The Fight Against Big Tobacco
A Matter of Life and Death
Your university houses the Legacy Tobacco Documents Library, a collection of about 80 million pages of previously secret internal tobacco industry documents. What did we learn from this incredible cache of documents?
The thing that we learned overall is that the tobacco companies are even worse than we thought, and more cynical than we thought. The tobacco companies have been on top of the science, and probably 20 or 30 years ahead of the general public and the general scientific community, since the forties or the fifties, and have exhibited just a mind-boggling level of cynicism.
Can you give us an example of that cynicism?
Probably the single most quoted line in the documents was from 1963, from the vice president of Brown & Williamson Tobacco, who said, “We are in the business of selling nicotine, an addictive drug.” And they were still denying that nicotine was addictive when they testified in front of Congress in 1994. They’re talking about freedom when in fact they were taking people’s freedom away; talking about autonomy when they were keeping people under their thumbs; denying that nicotine was addictive when they were redesigning cigarettes to optimize their effectiveness as nicotine delivery devices — to maximize the addictive potential of nicotine; denying that smoking causes heart disease and cancer when their internal research accepted it; manipulating the way they designed scientific studies so they could avoid unpleasant results. The list just goes on indefinitely.
How did you get these documents?
The original documents were leaked to me; the bulk of the current collection was released as a result of litigation. The Minnesota attorney general insisted these documents be made public as part of the settlement of litigation with the tobacco companies, and not destroyed, which is what usually happens when a case is settled. He said the important thing to come out of the litigation was going to be the truth, not the money. And he was absolutely right. There were some minor limits put on the tobacco companies’ marketing, which are also important, but the truth is the thing that really mattered.
What was the impact of the truth becoming known?
It changed the politics. It forced a lot of politicians away from the industry; it forced a lot of these groups that were taking their money to stop taking the money. Not all of them — some still take the money. It led to a lawsuit under the federal racketeering act brought by the Clinton Administration, where the tobacco companies were found to be racketeers that are still under court-ordered monitoring. Those things all contributed to major changes in the culture.
When it comes to the individual smoker, are there quitting strategies that are more effective than others, or does it depend on the person?
The strongest predictor of success in quitting is the number of times you’ve tried. So the most important advice I give people is, whatever you think will work for you, do it — and don’t be discouraged and keep doing it. We do know that if health professionals — dentists, doctors, nurses, people like that — actively intervene and encourage their patients to quit smoking and provide them with active support, it dramatically increases success rates. There are drugs out there that will help handle the addicted smokers if they’re used properly, supervised properly. For people who are lighter smokers, which is the great bulk of people, behavioral support and education about second-hand smoke is important. But it takes time. What you need to do is give people help regularly for the first month or two. And then, once you get them over the hump, you give them ongoing support. There was just a paper published a month or two ago out of Harvard that showed an aggressive full-court press among hospitalized patients got a 30% quit rate, which is quite excellent — way better than the unassisted rate, which is a couple percent. So active intervention by health providers to help people quit smoking does work.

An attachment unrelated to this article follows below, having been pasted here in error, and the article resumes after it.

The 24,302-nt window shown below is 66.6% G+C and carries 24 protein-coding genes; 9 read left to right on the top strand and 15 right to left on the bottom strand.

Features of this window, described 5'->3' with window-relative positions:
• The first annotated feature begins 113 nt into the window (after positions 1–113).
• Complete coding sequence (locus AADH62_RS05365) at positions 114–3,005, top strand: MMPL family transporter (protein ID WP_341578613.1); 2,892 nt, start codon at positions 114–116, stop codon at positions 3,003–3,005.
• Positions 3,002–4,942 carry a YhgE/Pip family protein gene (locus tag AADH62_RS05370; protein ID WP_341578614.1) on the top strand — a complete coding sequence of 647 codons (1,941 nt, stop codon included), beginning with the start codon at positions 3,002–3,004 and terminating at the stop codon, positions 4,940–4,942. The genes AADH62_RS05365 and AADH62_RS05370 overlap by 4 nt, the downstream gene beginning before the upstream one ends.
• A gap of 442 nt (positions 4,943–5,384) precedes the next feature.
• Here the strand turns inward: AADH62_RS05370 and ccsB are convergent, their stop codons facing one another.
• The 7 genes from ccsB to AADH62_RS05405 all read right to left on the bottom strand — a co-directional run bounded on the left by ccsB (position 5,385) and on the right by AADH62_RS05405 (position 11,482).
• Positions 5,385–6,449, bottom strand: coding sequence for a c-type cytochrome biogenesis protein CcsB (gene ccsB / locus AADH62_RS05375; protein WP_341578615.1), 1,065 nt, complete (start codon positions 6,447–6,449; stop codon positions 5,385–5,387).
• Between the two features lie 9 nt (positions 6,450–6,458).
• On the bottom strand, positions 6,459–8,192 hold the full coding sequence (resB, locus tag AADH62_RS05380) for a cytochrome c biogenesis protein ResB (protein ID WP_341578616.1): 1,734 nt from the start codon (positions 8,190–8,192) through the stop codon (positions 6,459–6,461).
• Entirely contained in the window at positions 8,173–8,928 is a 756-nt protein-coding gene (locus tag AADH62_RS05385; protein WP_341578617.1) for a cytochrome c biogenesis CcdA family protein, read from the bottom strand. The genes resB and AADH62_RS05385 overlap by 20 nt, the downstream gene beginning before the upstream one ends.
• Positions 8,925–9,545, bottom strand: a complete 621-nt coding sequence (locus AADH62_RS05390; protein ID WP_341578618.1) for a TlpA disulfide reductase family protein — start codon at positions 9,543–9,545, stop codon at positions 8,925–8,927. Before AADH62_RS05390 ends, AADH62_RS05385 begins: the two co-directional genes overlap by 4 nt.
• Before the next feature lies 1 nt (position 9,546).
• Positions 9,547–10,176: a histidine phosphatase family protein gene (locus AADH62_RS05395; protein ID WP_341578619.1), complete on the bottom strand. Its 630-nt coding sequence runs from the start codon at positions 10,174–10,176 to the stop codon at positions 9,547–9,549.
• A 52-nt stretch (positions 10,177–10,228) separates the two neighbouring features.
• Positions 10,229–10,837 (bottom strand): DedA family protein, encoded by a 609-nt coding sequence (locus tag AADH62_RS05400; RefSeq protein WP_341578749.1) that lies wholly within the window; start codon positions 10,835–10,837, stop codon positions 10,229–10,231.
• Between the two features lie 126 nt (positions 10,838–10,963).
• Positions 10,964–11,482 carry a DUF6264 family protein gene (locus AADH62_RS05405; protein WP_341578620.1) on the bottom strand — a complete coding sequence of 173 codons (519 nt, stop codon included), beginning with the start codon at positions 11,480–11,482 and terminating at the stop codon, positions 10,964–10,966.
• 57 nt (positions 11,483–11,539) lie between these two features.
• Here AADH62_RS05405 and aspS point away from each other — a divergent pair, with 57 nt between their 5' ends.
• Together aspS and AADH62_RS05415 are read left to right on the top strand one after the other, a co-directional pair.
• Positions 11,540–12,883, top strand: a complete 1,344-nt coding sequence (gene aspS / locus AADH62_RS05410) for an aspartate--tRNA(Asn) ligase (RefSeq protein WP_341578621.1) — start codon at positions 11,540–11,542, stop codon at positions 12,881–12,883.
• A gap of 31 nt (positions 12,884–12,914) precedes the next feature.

When you say they need behavioral support at the beginning, what specifically do you mean?
Counseling, encouragement, advice to make their home smoke-free, advice to not let people smoke around them when they’re getting cravings. This is not rocket science, and I can say that as a rocket scientist. Protocols have been very well worked out and very well tested — it’s just that they’re not widely used.
Are electronic cigarettes any safer? What should consumers know about them?
The most dangerous thing about electronic cigarettes is that they keep people smoking. A lot of people look at electronic cigarettes as alternatives to conventional cigarettes but the great bulk of people continue to do both at the same time. It’s not surprising, since the electronic cigarette market has been taken over by the big cigarette companies.
When will you know your work on this issue is done?
If we got tobacco use down to a few percent, to where it was essentially gone as an acceptable health behavior, and I think that’s eminently reachable. Like everything else around tobacco, it’s a question of political will. And tobacco companies know how to buy friends. Public opinion is on the right side of the issue. There’s just a lot of very wealthy, unscrupulous forces aligned on the other side. But despite all of that, we’ve made enormous progress. Despite all their money and PR and lawyers, we’re beating them: In California and many other places around the country and the world, you can go about your life and not have to breathe any second-hand smoke.